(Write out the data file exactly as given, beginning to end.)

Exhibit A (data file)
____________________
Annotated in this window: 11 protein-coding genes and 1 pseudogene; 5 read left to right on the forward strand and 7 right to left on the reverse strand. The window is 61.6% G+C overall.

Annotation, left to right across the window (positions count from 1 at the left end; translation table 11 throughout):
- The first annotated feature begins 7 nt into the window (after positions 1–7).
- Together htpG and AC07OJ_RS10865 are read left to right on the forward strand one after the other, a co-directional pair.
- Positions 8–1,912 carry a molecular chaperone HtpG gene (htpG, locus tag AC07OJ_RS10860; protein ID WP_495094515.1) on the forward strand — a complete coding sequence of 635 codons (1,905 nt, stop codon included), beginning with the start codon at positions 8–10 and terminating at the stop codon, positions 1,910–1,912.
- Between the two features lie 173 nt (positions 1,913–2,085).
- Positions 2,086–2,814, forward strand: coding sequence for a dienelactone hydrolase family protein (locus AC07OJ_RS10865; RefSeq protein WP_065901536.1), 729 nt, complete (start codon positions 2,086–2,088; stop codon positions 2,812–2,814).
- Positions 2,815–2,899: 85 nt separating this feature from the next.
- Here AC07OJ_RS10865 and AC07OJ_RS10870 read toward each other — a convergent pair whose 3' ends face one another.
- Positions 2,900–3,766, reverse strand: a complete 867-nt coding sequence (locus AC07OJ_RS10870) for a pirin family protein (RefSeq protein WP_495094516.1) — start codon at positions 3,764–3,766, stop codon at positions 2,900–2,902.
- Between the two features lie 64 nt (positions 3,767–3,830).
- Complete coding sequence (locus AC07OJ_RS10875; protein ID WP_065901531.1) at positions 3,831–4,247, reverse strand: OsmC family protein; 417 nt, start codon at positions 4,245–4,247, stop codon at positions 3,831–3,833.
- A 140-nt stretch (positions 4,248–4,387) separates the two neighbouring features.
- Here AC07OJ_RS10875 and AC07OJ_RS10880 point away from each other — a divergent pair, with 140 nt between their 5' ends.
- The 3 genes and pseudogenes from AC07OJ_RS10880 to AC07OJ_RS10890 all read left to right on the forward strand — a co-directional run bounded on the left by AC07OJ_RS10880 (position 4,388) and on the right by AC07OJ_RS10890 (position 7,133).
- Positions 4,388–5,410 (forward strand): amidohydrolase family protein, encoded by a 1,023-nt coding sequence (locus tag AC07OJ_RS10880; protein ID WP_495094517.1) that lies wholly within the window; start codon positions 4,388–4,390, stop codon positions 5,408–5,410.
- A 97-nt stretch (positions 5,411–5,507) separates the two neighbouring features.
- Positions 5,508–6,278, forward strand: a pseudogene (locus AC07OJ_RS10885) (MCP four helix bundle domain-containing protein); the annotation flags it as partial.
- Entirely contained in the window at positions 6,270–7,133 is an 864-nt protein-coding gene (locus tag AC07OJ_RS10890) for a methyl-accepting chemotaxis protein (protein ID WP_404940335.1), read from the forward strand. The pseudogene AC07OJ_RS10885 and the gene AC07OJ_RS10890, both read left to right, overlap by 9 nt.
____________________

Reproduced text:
Annotated in this window: 11 protein-coding genes and 1 pseudogene; 5 read left to right on the forward strand and 7 right to left on the reverse strand. The window is 61.6% G+C overall.

Annotation, left to right across the window (positions count from 1 at the left end; translation table 11 throughout):
- The first annotated feature begins 7 nt into the window (after positions 1–7).
- Together htpG and AC07OJ_RS10865 are read left to right on the forward strand one after the other, a co-directional pair.
- Positions 8–1,912 carry a molecular chaperone HtpG gene (htpG, locus tag AC07OJ_RS10860; protein ID WP_495094515.1) on the forward strand — a complete coding sequence of 635 codons (1,905 nt, stop codon included), beginning with the start codon at positions 8–10 and terminating at the stop codon, positions 1,910–1,912.
- Between the two features lie 173 nt (positions 1,913–2,085).
- Positions 2,086–2,814, forward strand: coding sequence for a dienelactone hydrolase family protein (locus AC07OJ_RS10865; RefSeq protein WP_065901536.1), 729 nt, complete (start codon positions 2,086–2,088; stop codon positions 2,812–2,814).
- Positions 2,815–2,899: 85 nt separating this feature from the next.
- Here AC07OJ_RS10865 and AC07OJ_RS10870 read toward each other — a convergent pair whose 3' ends face one another.
- Positions 2,900–3,766, reverse strand: a complete 867-nt coding sequence (locus AC07OJ_RS10870) for a pirin family protein (RefSeq protein WP_495094516.1) — start codon at positions 3,764–3,766, stop codon at positions 2,900–2,902.
- Between the two features lie 64 nt (positions 3,767–3,830).
- Complete coding sequence (locus AC07OJ_RS10875; protein ID WP_065901531.1) at positions 3,831–4,247, reverse strand: OsmC family protein; 417 nt, start codon at positions 4,245–4,247, stop codon at positions 3,831–3,833.
- A 140-nt stretch (positions 4,248–4,387) separates the two neighbouring features.
- Here AC07OJ_RS10875 and AC07OJ_RS10880 point away from each other — a divergent pair, with 140 nt between their 5' ends.
- The 3 genes and pseudogenes from AC07OJ_RS10880 to AC07OJ_RS10890 all read left to right on the forward strand — a co-directional run bounded on the left by AC07OJ_RS10880 (position 4,388) and on the right by AC07OJ_RS10890 (position 7,133).
- Positions 4,388–5,410 (forward strand): amidohydrolase family protein, encoded by a 1,023-nt coding sequence (locus tag AC07OJ_RS10880; protein ID WP_495094517.1) that lies wholly within the window; start codon positions 4,388–4,390, stop codon positions 5,408–5,410.
- A 97-nt stretch (positions 5,411–5,507) separates the two neighbouring features.
- Positions 5,508–6,278, forward strand: a pseudogene (locus AC07OJ_RS10885) (MCP four helix bundle domain-containing protein); the annotation flags it as partial.
- Entirely contained in the window at positions 6,270–7,133 is an 864-nt protein-coding gene (locus tag AC07OJ_RS10890) for a methyl-accepting chemotaxis protein (protein ID WP_404940335.1), read from the forward strand. The pseudogene AC07OJ_RS10885 and the gene AC07OJ_RS10890, both read left to right, overlap by 9 nt.